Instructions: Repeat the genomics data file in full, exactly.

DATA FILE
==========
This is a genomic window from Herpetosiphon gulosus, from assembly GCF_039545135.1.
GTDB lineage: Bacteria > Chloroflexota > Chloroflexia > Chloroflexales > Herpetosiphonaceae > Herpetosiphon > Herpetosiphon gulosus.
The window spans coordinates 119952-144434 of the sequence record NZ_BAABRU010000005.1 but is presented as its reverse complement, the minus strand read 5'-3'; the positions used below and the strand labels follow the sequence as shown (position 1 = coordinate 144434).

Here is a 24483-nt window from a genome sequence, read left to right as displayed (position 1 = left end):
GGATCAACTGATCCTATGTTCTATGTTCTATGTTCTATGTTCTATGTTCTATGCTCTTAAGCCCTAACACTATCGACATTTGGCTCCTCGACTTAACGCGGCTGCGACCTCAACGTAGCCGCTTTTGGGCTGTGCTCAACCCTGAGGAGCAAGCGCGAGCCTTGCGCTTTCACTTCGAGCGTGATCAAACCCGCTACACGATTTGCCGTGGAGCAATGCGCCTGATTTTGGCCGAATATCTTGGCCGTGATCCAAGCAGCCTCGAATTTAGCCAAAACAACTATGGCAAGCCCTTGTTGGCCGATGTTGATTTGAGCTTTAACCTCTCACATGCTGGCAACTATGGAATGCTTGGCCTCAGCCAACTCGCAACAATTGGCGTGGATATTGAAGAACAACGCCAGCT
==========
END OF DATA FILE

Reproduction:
This is a genomic window from Herpetosiphon gulosus, from assembly GCF_039545135.1.
GTDB lineage: Bacteria > Chloroflexota > Chloroflexia > Chloroflexales > Herpetosiphonaceae > Herpetosiphon > Herpetosiphon gulosus.
The window spans coordinates 119952-144434 of the sequence record NZ_BAABRU010000005.1 but is presented as its reverse complement, the minus strand read 5'-3'; the positions used below and the strand labels follow the sequence as shown (position 1 = coordinate 144434).

Here is a 24483-nt window from a genome sequence, read left to right as displayed (position 1 = left end):
GGATCAACTGATCCTATGTTCTATGTTCTATGTTCTATGTTCTATGTTCTATGCTCTTAAGCCCTAACACTATCGACATTTGGCTCCTCGACTTAACGCGGCTGCGACCTCAACGTAGCCGCTTTTGGGCTGTGCTCAACCCTGAGGAGCAAGCGCGAGCCTTGCGCTTTCACTTCGAGCGTGATCAAACCCGCTACACGATTTGCCGTGGAGCAATGCGCCTGATTTTGGCCGAATATCTTGGCCGTGATCCAAGCAGCCTCGAATTTAGCCAAAACAACTATGGCAAGCCCTTGTTGGCCGATGTTGATTTGAGCTTTAACCTCTCACATGCTGGCAACTATGGAATGCTTGGCCTCAGCCAACTCGCAACAATTGGCGTGGATATTGAAGAACAACGCCAGCT